Unemployment, especially when involuntary, often has a negative effect on one’s emotional well-being. But is that the same for volunteers and non-volunteers? It could be that volunteers are less sensitive to the stress of job loss by having a social support network and performing a meaningful social activity through their volunteering.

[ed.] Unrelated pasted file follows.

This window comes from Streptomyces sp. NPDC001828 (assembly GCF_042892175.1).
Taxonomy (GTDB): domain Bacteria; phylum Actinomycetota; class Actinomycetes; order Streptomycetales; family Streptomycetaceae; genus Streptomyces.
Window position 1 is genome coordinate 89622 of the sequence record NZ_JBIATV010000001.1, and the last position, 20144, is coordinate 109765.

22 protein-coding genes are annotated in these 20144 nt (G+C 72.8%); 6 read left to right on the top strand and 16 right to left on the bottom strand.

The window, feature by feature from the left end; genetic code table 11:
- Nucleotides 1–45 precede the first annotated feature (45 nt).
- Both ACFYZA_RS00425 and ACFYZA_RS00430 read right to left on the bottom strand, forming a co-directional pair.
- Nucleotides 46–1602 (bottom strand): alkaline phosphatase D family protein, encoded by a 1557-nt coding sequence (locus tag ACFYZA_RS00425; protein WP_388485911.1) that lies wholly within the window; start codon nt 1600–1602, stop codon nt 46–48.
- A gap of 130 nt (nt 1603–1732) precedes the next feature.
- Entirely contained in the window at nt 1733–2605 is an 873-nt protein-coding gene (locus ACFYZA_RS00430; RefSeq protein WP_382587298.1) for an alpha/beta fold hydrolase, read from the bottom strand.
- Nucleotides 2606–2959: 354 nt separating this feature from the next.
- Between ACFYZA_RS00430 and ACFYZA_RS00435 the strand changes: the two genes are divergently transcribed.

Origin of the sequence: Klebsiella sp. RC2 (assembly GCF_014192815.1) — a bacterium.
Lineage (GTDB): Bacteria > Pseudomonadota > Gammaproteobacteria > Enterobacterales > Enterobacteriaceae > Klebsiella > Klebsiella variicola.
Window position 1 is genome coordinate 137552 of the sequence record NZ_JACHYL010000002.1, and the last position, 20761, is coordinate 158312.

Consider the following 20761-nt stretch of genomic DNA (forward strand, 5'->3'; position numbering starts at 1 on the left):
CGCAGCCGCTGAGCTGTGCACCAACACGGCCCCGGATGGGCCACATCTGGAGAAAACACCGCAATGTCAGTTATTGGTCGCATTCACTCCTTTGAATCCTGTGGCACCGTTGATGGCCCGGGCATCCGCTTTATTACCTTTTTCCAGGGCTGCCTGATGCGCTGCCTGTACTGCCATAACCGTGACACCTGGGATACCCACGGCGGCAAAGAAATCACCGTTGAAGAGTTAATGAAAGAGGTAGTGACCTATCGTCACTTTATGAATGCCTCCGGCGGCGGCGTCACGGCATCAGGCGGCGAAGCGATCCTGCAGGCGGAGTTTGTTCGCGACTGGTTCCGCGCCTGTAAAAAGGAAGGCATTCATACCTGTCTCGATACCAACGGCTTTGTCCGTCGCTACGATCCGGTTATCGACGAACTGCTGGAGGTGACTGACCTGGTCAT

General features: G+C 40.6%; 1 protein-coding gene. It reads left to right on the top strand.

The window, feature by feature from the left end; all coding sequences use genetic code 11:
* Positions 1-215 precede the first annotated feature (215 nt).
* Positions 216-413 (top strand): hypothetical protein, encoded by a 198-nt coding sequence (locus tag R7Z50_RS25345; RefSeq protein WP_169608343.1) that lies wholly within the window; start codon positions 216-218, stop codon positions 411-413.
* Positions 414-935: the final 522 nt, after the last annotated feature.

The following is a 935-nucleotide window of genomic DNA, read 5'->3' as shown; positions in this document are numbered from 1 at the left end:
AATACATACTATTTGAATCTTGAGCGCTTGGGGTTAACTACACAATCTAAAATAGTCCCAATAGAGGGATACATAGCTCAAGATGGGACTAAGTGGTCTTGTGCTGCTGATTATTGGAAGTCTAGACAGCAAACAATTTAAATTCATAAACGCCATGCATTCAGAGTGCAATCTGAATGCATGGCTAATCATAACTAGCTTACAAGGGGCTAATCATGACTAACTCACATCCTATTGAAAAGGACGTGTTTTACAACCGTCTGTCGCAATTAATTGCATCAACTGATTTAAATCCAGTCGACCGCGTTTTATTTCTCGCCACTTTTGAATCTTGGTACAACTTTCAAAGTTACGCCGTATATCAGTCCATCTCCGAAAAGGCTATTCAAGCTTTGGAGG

Together with co-author Ellie Heng Qu from Texas A&M, Arjen de Wit and René Bekkers have obtained a grant to analyze the interplay between unemployment, volunteering and well-being. They will use the Emotional Well-being and Health Data Analysis Award to study to what extent volunteering serves as a buffer against the detrimental effects of unemployment. The team will analyze survey data from more than 300,000 respondents in 22 European countries. The analysis is a follow-up on a previous publication in the European Journal of Ageing.